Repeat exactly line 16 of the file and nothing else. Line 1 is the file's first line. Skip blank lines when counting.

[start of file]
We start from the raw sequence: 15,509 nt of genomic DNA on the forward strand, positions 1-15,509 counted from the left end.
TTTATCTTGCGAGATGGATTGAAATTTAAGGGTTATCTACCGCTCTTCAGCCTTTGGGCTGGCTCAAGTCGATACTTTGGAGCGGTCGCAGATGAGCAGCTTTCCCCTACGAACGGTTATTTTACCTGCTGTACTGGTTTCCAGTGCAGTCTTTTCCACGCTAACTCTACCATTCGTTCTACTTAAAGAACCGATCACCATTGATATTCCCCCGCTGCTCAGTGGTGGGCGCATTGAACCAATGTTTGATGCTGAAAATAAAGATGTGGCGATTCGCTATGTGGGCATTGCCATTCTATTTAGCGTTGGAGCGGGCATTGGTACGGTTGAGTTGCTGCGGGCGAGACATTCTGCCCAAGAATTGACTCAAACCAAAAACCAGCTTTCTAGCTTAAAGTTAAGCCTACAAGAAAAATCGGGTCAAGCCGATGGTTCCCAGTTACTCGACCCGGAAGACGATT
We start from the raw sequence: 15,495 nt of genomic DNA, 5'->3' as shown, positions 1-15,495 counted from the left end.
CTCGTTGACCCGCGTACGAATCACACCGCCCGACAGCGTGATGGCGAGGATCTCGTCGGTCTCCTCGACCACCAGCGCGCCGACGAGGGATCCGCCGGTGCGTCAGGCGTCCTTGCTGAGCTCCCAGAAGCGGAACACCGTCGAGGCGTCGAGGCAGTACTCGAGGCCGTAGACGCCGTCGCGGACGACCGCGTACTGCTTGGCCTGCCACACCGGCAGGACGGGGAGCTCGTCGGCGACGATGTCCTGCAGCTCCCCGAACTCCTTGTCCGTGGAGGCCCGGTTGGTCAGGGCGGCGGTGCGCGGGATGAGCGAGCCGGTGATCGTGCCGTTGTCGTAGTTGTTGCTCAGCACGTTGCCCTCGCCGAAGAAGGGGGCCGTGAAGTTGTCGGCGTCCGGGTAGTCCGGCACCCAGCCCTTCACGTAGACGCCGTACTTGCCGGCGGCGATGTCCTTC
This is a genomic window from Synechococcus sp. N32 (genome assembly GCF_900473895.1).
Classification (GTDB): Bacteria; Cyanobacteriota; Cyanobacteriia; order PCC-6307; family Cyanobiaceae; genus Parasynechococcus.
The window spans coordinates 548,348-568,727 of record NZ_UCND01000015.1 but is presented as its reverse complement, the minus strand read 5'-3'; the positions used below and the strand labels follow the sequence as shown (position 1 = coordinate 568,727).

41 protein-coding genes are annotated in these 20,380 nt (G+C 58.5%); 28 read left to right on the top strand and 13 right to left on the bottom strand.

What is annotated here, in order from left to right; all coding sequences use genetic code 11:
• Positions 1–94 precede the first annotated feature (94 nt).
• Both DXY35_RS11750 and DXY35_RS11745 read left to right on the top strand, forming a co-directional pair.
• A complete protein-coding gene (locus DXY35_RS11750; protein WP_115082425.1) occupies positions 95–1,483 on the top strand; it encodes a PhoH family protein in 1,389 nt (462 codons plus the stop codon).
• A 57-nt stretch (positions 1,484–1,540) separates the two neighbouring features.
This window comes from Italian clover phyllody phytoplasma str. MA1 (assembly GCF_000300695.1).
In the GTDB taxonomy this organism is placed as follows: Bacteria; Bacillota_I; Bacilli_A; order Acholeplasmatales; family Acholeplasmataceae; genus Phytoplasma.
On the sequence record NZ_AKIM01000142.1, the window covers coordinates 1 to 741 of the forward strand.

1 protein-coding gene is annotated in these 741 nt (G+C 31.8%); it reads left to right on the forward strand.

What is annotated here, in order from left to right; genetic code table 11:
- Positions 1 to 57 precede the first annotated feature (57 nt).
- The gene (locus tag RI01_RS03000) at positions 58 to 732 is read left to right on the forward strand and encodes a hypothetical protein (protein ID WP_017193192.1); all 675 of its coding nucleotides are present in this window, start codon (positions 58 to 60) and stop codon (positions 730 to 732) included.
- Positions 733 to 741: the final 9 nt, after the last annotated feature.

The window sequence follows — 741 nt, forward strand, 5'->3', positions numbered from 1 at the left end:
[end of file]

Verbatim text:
On the sequence record NZ_AKIM01000142.1, the window covers coordinates 1 to 741 of the forward strand.